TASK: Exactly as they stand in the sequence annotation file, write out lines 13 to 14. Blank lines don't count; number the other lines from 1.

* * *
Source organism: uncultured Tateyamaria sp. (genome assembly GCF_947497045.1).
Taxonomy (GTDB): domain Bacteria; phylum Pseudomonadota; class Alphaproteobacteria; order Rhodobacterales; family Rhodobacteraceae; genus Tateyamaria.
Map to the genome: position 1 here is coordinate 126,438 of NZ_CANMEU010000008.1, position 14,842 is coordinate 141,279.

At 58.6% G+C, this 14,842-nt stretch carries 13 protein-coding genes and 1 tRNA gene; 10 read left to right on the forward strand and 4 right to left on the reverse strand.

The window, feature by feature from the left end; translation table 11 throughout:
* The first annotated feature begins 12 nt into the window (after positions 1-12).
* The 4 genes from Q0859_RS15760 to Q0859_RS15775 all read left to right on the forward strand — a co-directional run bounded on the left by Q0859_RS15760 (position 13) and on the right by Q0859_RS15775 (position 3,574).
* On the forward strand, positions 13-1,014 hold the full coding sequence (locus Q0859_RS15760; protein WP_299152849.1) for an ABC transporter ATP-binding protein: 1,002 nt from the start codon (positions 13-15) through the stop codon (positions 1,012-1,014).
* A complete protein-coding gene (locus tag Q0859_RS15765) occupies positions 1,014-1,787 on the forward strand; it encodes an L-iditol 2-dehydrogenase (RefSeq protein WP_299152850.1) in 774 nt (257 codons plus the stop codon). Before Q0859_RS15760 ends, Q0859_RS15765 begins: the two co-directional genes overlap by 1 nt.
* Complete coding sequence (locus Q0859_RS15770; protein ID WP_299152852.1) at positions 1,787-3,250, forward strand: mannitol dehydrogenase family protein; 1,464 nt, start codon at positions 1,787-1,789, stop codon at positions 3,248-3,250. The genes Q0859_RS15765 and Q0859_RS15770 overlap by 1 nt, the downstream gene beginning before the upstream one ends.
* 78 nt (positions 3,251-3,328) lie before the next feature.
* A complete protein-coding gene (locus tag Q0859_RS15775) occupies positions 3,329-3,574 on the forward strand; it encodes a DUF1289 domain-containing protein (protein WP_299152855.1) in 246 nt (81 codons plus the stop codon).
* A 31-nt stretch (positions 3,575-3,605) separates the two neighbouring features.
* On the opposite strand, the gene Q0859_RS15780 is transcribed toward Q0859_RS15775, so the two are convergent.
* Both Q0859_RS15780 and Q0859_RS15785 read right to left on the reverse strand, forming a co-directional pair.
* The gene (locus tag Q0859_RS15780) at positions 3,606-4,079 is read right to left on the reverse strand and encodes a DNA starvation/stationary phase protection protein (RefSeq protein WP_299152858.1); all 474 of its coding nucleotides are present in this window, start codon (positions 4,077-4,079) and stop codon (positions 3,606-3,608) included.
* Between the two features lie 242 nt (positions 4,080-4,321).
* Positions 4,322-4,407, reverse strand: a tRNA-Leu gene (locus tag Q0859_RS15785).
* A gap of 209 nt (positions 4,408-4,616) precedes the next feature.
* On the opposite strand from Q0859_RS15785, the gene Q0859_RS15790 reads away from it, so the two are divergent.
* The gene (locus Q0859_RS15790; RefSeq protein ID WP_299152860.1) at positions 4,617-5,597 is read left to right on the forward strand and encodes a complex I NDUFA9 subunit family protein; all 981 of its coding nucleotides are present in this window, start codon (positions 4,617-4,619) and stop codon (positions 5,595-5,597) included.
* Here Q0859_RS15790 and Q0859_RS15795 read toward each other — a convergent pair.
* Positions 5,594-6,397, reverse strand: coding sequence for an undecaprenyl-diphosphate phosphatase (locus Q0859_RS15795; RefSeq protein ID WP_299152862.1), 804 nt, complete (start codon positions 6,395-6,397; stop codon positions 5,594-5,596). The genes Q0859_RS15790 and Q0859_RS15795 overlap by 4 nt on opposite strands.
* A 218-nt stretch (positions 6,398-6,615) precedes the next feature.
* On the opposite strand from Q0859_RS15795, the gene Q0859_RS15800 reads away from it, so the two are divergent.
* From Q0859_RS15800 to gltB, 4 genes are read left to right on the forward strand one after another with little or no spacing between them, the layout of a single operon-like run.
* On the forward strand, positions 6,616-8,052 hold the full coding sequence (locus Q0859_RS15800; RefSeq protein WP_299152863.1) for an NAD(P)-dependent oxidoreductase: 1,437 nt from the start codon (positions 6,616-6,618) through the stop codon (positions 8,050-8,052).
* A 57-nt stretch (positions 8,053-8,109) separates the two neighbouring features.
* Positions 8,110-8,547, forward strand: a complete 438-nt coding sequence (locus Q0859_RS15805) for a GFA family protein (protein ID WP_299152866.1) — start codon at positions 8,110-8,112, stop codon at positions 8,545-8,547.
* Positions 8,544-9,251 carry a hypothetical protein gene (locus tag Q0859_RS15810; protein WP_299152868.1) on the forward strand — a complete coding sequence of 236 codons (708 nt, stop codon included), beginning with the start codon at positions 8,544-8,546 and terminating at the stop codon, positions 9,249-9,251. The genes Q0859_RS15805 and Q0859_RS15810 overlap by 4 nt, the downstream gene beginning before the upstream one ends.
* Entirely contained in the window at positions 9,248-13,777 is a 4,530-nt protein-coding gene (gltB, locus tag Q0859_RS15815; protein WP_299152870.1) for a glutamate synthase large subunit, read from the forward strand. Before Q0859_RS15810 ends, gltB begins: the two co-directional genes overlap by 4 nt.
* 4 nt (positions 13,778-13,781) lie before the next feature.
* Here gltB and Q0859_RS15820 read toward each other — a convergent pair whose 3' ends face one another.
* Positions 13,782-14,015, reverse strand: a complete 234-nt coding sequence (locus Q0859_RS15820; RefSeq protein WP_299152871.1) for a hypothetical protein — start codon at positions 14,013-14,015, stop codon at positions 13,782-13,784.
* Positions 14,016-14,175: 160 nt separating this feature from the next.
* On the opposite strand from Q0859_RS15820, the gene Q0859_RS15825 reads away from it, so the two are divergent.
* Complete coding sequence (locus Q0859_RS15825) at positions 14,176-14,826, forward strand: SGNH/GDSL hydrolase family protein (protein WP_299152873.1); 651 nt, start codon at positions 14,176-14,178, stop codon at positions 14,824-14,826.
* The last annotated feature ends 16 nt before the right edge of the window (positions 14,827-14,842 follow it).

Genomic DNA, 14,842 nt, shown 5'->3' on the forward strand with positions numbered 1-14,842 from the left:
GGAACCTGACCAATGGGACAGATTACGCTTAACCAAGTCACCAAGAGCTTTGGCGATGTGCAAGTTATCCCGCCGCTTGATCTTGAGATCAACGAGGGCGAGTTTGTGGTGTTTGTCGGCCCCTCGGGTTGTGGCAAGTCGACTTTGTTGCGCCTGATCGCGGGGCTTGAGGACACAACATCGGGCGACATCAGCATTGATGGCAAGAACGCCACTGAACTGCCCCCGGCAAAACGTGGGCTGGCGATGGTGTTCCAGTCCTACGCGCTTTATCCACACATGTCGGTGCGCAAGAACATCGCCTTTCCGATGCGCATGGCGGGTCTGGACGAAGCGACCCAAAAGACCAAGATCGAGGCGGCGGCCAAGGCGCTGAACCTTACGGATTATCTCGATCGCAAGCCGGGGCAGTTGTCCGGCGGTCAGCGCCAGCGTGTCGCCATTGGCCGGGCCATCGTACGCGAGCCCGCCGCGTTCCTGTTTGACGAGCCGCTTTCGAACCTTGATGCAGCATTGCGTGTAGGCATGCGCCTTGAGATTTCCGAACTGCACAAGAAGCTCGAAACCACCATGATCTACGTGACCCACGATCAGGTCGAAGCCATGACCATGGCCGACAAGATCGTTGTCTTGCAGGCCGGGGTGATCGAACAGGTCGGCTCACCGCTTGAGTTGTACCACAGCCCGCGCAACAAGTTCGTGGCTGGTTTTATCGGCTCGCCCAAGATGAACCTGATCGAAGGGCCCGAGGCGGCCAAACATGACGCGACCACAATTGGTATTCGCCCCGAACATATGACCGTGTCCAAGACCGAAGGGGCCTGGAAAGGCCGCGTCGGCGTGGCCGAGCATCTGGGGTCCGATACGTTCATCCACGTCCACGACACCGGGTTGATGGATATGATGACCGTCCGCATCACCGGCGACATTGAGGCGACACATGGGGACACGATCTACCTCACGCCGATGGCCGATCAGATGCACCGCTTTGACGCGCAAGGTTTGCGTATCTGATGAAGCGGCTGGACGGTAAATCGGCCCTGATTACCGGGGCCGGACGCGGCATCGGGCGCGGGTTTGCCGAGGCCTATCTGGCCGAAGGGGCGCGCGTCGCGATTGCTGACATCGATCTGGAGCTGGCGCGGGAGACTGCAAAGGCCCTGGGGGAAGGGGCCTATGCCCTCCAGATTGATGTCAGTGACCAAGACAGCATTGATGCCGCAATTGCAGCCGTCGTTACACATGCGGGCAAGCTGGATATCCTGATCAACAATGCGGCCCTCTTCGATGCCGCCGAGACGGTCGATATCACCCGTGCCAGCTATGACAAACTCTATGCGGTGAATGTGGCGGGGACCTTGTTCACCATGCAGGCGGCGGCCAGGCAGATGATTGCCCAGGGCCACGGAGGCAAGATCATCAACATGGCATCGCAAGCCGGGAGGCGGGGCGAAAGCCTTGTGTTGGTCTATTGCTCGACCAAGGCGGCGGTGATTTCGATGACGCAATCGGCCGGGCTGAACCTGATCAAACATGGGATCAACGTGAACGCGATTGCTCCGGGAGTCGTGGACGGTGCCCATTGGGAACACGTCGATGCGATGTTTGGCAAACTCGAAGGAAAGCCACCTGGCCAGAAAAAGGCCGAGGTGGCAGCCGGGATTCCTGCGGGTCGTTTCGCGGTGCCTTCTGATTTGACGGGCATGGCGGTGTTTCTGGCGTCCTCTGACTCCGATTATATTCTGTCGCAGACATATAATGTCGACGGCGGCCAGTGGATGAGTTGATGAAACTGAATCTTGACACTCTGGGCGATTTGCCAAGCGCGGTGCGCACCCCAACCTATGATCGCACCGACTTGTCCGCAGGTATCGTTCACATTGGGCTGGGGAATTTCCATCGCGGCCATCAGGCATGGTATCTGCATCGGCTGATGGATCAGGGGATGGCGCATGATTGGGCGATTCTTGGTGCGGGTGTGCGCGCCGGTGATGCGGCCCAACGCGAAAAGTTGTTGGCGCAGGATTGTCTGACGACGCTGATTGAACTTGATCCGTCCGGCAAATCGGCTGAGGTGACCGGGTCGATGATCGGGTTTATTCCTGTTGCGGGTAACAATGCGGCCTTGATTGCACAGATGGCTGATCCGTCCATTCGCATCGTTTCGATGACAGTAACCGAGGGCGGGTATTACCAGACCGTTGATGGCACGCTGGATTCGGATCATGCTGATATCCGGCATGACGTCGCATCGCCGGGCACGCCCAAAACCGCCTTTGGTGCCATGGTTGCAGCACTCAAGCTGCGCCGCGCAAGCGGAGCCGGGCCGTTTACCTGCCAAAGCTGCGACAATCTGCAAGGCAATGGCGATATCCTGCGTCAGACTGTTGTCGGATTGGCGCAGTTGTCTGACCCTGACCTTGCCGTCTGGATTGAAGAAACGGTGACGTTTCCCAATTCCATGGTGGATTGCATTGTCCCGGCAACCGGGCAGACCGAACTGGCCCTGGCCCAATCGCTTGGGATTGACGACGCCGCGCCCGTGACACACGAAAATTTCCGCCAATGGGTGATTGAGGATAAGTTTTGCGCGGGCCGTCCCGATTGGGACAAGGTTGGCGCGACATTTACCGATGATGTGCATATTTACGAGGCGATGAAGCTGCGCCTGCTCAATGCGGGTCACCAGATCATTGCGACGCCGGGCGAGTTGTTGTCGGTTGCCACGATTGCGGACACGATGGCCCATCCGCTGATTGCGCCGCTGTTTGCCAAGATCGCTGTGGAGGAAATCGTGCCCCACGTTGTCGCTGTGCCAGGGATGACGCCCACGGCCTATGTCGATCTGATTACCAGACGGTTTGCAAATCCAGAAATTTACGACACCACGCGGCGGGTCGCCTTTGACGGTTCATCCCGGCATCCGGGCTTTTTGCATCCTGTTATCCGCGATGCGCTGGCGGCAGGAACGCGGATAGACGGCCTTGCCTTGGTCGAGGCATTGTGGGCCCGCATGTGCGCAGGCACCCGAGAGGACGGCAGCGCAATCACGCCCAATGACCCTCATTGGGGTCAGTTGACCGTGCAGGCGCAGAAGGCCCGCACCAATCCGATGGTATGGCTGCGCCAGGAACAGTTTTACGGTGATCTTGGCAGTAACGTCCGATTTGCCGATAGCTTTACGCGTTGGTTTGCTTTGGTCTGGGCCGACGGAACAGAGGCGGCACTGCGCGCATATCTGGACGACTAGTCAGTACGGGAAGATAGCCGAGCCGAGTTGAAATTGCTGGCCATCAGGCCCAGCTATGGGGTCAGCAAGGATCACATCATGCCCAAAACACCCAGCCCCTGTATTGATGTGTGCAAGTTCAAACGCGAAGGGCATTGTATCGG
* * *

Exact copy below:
* A 31-nt stretch (positions 3,575-3,605) separates the two neighbouring features.
* On the opposite strand, the gene Q0859_RS15780 is transcribed toward Q0859_RS15775, so the two are convergent.